She had laparotomy under general anesthesia. Intraoperative, the bladder, a loop of small bowel, and omentum were found to be adherent to previous cesarean scar on the mid-anterior uterine wall. There was a 3-cm sinus tract extending from previous cesarean scar on the uterus to peritoneum, rectus sheath onto the skin [Figure 2]a. Adhesiolysis with the freeing of the uterus, omentum, bladder, bowel followed by fistulectomy was performed, a bluish tinge opening of the fistulous tract on the uterus was seen [Figure 2]b. The uterus was then repaired in layers [Figure 3]. She had an uneventful recovery and was discharged on postoperative day 5. She was seen at the gynecology outpatient clinic 6 weeks later, and her clinical condition was found satisfactory. Histopathology of the fistulous tract showed fibromuscular tissue, and the tract lined by granulation tissue with nonspecific inflammation.
Figure 2: (a) Distal end of fistulous tract on the uterus, (b) a bluish tinge on the uterine muscle around fistulous tract

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Figure 3: Uterine muscle repaired in two layers

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  Discussion Top

Utero-cutaneous fistula usually results from postpartum or postoperative complications. Most fistulae originate from trauma, or some other type of inflammatory processes that disrupt the continuity of tissues involved. The decrease in the incidence of utero-abdominal fistula may reasonably be attributed to marked decrease in the frequency of classical cesarean section in modern obstetrics.[3],[4] Utero-cutaneous fistula following lower segment cesarean section has been reported.[5] Gupta et al. reported utero-cutaneous fistula which developed following septic abortion induced by laminaria tent insertion in the cervix.[1] Review of literature also revealed possible risk factors: history of multiple abdominal surgeries, use of drains, incomplete closure of uterine wound following cesarean, intra-abdominal sepsis in previous scar, and secondary abdominal pregnancy.

In our case, the patient had a sinus at the midportion of midline scar. She might have developed this complication due to placement of the uterine scar on the upper uterine segment as the surgery was done at 30 weeks of gestation, and the lower uterine segment is not well formed at that gestational age. This site of incision is prone to adhesion formation. Ascending infection from home delivery of the first twin and delivery interval of about 20 h would have contributed to postoperative wound sepsis.

Demonstration of the fistulous tract can be done with a dye injected transcervically, fistulogram, HSG, contrast-enhanced computed tomography (CT) scan, and magnetic resonance imaging (MRI). Our patient had a HSG done; however, the fistulous tract was not demonstrated. This shortcoming in the use of HSG and fistulogram has been reported.[6],[7] Contrast CT scan and MRI could have depicted the tract; they were not available in our hospital at that time.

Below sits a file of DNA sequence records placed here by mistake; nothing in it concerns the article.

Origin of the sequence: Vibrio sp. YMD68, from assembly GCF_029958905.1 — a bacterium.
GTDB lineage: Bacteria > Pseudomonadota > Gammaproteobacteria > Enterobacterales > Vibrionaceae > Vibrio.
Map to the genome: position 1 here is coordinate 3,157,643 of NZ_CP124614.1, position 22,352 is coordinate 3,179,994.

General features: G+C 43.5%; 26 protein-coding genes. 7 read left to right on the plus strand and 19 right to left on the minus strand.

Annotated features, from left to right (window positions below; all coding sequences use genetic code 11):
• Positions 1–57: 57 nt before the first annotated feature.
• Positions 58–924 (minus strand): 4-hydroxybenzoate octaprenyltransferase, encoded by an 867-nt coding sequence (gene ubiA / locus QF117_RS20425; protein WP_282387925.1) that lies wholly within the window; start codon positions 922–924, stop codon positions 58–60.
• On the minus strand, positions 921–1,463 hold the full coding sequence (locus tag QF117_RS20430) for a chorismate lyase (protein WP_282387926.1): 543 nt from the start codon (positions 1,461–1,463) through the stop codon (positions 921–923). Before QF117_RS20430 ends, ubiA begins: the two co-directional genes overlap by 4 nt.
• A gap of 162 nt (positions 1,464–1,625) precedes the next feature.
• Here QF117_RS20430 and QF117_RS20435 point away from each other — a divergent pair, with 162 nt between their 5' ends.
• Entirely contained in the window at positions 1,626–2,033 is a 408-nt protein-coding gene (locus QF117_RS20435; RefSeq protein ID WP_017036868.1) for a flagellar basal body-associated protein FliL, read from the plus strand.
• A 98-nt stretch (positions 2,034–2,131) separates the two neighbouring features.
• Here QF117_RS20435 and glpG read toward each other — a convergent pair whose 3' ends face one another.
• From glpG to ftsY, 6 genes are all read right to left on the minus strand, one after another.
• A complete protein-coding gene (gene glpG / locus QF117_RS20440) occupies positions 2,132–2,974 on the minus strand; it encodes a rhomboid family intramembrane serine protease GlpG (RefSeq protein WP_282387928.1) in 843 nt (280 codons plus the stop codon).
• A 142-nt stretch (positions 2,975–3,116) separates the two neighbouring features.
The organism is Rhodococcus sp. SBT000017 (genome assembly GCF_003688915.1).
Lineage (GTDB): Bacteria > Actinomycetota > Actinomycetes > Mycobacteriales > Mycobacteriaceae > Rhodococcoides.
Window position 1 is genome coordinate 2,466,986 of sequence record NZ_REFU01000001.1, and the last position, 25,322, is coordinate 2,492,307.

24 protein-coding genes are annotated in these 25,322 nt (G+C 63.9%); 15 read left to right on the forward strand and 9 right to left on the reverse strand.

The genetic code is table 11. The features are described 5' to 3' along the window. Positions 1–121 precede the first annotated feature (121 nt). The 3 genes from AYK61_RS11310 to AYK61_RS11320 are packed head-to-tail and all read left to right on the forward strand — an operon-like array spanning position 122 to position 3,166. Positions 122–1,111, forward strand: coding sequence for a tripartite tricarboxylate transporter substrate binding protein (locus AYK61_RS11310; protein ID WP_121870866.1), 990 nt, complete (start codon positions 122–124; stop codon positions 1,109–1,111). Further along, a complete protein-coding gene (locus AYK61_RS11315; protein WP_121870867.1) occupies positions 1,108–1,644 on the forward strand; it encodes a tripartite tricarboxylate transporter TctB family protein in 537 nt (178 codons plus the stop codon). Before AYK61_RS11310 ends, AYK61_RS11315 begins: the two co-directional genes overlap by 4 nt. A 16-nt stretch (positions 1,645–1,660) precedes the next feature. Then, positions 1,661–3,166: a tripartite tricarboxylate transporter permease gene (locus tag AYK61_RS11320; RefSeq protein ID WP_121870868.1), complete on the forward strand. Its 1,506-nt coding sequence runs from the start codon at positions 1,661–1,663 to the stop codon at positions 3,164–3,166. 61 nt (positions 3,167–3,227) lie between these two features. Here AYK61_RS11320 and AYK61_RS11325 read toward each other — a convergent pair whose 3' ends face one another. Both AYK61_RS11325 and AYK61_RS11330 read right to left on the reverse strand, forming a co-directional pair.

Once a fistula is diagnosed, the basic principle in treatment is obliteration of opening of fistulous tract [8] as done in our case by excision and uterine repair.

Complete closure of the uterine wound in two layers using absorbable suture, avoid inclusion of decidua during closure, and proper tissue handling to prevent ischemia would go a long way in preventing this catastrophe.

  Conclusion Top

The case highlights this rare complication of cesarean section. It also emphasizes the need for competence at cesarean section and measures to prevent postoperative sepsis.


The authors would like to express gratitude to Prof. Lydia Airede for her critical reading and comments on the case report.

Financial support and sponsorship


Conflicts of interest

There are no conflicts of interest.

  References Top

Gupta SK, Shukla VK, Varma DN, Roy SK. Uterocutaneous fistula. Postgrad Med J 1993;69:822-3.  Back to cited text no. 1
Dragoumis K, Mikos T, Zafrakas M, Assimakopoulos E, Stamatopoulos P, Bontis J. Endometriotic uterocutaneous fistula after cesarean section. A case report. Gynecol Obstet Invest 2004;57:90-2.  Back to cited text no. 2
Dessouky DA, Bolan J. Uteroabdominal sinus following cesarean section. Am J Obstet Gynecol 1980;137:147-8.  Back to cited text no. 3
Jain V, Jain SS. Post cesarean uterocutaneous fistula – A rare clinical entity. J Obstet Gynecol India 2003;53:97.  Back to cited text no. 4
Yadav P, Gupta S, Singh P, Tripathi S. Successful medical management of uterocutaneous fistula. Int J Gynaecol Obstet 2014;124:263-4.  Back to cited text no. 5
Abasiattai AM, Ibanga GJ, Akpan A, Ume KU. Post caesarean section uterocutaneous fistula: A case report. J Womens Health Issues 2014;3:5.  Back to cited text no. 6
Lim PS, Shafiee MN, Ahmad S, Hashim Omar M. Utero-cutaneous fistula after caesarean section secondary to red degeneration of intramural fibroid. Sex Reprod Healthc 2012;3:95-6.  Back to cited text no. 7
Yadav R, Reddi Rani P, Jayalakshmi D. Uterocutaneous fistula. J Obstet Gynecol India 2006;56:81-2.  Back to cited text no. 8


  [Figure 1], [Figure 2], [Figure 3]